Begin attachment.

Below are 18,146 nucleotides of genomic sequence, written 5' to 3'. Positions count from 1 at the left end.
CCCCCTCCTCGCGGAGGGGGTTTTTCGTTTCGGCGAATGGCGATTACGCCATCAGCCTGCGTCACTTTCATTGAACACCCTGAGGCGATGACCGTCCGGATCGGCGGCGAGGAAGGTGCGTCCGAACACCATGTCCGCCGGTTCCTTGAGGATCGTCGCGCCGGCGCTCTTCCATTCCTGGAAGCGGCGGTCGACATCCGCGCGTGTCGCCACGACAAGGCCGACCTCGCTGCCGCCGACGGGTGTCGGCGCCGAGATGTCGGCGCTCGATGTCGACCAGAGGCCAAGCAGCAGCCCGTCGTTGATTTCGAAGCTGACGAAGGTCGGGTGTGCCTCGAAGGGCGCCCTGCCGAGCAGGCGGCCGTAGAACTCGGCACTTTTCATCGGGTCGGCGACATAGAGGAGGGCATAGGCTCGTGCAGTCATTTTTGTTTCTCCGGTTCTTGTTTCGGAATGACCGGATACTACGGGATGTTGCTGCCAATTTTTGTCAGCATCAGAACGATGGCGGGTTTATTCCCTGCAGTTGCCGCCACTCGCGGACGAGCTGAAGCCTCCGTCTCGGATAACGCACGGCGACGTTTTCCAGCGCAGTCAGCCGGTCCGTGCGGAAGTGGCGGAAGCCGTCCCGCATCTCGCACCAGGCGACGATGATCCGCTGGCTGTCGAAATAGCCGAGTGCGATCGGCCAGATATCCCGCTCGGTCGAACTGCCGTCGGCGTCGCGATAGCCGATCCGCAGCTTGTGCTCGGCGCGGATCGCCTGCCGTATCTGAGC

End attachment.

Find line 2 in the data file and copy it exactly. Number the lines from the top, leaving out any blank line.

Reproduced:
CCCCCTCCTCGCGGAGGGGGTTTTTCGTTTCGGCGAATGGCGATTACGCCATCAGCCTGCGTCACTTTCATTGAACACCCTGAGGCGATGACCGTCCGGATCGGCGGCGAGGAAGGTGCGTCCGAACACCATGTCCGCCGGTTCCTTGAGGATCGTCGCGCCGGCGCTCTTCCATTCCTGGAAGCGGCGGTCGACATCCGCGCGTGTCGCCACGACAAGGCCGACCTCGCTGCCGCCGACGGGTGTCGGCGCCGAGATGTCGGCGCTCGATGTCGACCAGAGGCCAAGCAGCAGCCCGTCGTTGATTTCGAAGCTGACGAAGGTCGGGTGTGCCTCGAAGGGCGCCCTGCCGAGCAGGCGGCCGTAGAACTCGGCACTTTTCATCGGGTCGGCGACATAGAGGAGGGCATAGGCTCGTGCAGTCATTTTTGTTTCTCCGGTTCTTGTTTCGGAATGACCGGATACTACGGGATGTTGCTGCCAATTTTTGTCAGCATCAGAACGATGGCGGGTTTATTCCCTGCAGTTGCCGCCACTCGCGGACGAGCTGAAGCCTCCGTCTCGGATAACGCACGGCGACGTTTTCCAGCGCAGTCAGCCGGTCCGTGCGGAAGTGGCGGAAGCCGTCCCGCATCTCGCACCAGGCGACGATGATCCGCTGGCTGTCGAAATAGCCGAGTGCGATCGGCCAGATATCCCGCTCGGTCGAACTGCCGTCGGCGTCGCGATAGCCGATCCGCAGCTTGTGCTCGGCGCGGATCGCCTGCCGTATCTGAGC